Middle East African Journal of Ophthalmology

OCULOPLASTICS AND PEDIATRIC OPHTHALMOLOGY UPDATE
Year
: 2010  |  Volume : 17  |  Issue : 2  |  Page : 156--160

Congenital anophthalmia: A review of dealing with volume


Robert Bernardino 
 Section of Ophthalmic Plastics and Orbital Surgery, Department of Ophthalmology and Visual Science, Yale School of Medicine, New Haven, CT, USA

Correspondence Address:
Robert Bernardino
40 Temple Street 3D, New Haven, CT 06510
USA

Background : Anophthalmia in childhood whether congenital or acquired is not just a question of cosmesis. Loss of an eye can effect the maturation of the soft tissues and bony structure surrounding the affected orbit. Therefore, a comprehensive approach including medical and surgical interventions is required to rehabilitate a child early in life. Materials and Methods : A literature survey of the past 40 years on the topic of congenital anophthalmia with focus on medical and surgical volume augmentation of the orbit was conducted. Results : Newer technologies including hydrogel implants and saline-filled tissue expanders have allowed for more rapid expansion of the pediatric orbit often with minimally invasive surgical procedures. However, traditional approaches including conformer therapy are still the primary intervention in these complicated cases. Conclusion : Anophthalmia in childhood requires a close interaction between ophthalmologist and ocularist as well as a motivated patient and family. With early intervention a good cosmetic outcome with periocular symmetry is obtainable.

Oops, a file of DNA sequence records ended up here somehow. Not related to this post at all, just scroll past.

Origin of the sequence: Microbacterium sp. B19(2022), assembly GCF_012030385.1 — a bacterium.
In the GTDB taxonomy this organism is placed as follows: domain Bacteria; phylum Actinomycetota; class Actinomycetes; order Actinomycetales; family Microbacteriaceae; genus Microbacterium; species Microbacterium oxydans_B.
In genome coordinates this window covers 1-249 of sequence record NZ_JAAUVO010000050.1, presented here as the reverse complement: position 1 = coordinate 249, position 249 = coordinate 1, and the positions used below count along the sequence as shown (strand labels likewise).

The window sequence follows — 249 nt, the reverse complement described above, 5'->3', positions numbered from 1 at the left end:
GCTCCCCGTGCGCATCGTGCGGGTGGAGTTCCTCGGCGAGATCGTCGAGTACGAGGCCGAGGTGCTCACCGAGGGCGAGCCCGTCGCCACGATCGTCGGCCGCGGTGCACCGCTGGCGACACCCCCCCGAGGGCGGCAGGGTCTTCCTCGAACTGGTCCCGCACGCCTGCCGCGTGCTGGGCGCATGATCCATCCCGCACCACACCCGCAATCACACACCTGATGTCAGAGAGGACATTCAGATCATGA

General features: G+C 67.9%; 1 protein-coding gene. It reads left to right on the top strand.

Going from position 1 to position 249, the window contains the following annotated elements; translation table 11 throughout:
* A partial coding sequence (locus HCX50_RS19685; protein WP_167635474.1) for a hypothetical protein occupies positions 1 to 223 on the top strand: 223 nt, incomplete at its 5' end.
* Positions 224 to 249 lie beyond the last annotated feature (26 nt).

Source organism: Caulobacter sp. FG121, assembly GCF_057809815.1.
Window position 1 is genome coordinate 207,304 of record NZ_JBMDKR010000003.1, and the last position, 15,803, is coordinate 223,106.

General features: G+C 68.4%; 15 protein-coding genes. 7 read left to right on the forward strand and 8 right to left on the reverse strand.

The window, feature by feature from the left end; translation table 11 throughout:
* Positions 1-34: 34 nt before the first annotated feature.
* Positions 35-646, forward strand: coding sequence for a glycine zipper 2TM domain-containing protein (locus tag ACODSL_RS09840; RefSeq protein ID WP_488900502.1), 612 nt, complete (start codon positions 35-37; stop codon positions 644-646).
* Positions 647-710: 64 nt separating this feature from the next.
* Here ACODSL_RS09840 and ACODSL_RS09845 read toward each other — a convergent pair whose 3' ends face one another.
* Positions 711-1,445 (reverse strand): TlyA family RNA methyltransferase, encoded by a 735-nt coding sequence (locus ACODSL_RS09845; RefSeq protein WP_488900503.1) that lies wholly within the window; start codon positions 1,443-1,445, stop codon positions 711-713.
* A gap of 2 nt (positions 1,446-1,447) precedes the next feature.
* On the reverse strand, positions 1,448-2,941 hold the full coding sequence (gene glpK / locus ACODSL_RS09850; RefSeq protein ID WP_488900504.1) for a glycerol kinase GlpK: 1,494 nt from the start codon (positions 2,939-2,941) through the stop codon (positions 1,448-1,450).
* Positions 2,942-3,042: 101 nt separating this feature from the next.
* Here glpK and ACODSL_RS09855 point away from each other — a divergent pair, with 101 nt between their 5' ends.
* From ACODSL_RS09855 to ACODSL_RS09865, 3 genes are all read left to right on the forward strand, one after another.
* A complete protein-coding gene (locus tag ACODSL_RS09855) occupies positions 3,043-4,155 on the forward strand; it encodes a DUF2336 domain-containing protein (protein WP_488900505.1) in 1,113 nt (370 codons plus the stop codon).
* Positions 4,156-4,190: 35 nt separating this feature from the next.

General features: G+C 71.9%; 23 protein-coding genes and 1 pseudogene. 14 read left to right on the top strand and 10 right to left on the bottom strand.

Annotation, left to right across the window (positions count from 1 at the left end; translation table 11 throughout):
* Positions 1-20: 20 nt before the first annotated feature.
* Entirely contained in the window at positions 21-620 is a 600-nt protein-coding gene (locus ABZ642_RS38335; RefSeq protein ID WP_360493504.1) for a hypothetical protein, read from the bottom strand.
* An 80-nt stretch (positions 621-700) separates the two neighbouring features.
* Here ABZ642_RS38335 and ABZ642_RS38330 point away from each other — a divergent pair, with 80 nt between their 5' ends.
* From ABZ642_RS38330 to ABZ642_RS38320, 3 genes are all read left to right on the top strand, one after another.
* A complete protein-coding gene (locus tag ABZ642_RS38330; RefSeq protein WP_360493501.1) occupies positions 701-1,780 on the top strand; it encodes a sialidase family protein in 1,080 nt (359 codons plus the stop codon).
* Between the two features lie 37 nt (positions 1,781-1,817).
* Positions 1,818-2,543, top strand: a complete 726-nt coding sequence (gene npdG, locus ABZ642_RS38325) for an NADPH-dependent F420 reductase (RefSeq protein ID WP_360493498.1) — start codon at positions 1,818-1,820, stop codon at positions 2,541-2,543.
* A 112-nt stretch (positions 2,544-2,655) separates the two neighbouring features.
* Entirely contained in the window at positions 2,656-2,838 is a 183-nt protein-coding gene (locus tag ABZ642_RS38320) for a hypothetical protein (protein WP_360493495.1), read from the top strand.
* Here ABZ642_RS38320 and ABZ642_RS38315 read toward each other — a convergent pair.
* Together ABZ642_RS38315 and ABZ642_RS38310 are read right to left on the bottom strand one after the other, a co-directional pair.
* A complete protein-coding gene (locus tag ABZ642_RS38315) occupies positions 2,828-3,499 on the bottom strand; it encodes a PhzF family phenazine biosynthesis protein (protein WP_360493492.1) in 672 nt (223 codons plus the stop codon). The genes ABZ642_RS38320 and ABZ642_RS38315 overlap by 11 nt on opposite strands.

How to cite this article:
Bernardino R. Congenital anophthalmia: A review of dealing with volume.Middle East Afr J Ophthalmol 2010;17:156-160


How to cite this URL:
Bernardino R. Congenital anophthalmia: A review of dealing with volume. Middle East Afr J Ophthalmol [serial online] 2010 [cited 2021 Apr 17 ];17:156-160
Available from: http://www.meajo.org/article.asp?issn=0974-9233;year=2010;volume=17;issue=2;spage=156;epage=160;aulast=Bernardino;type=0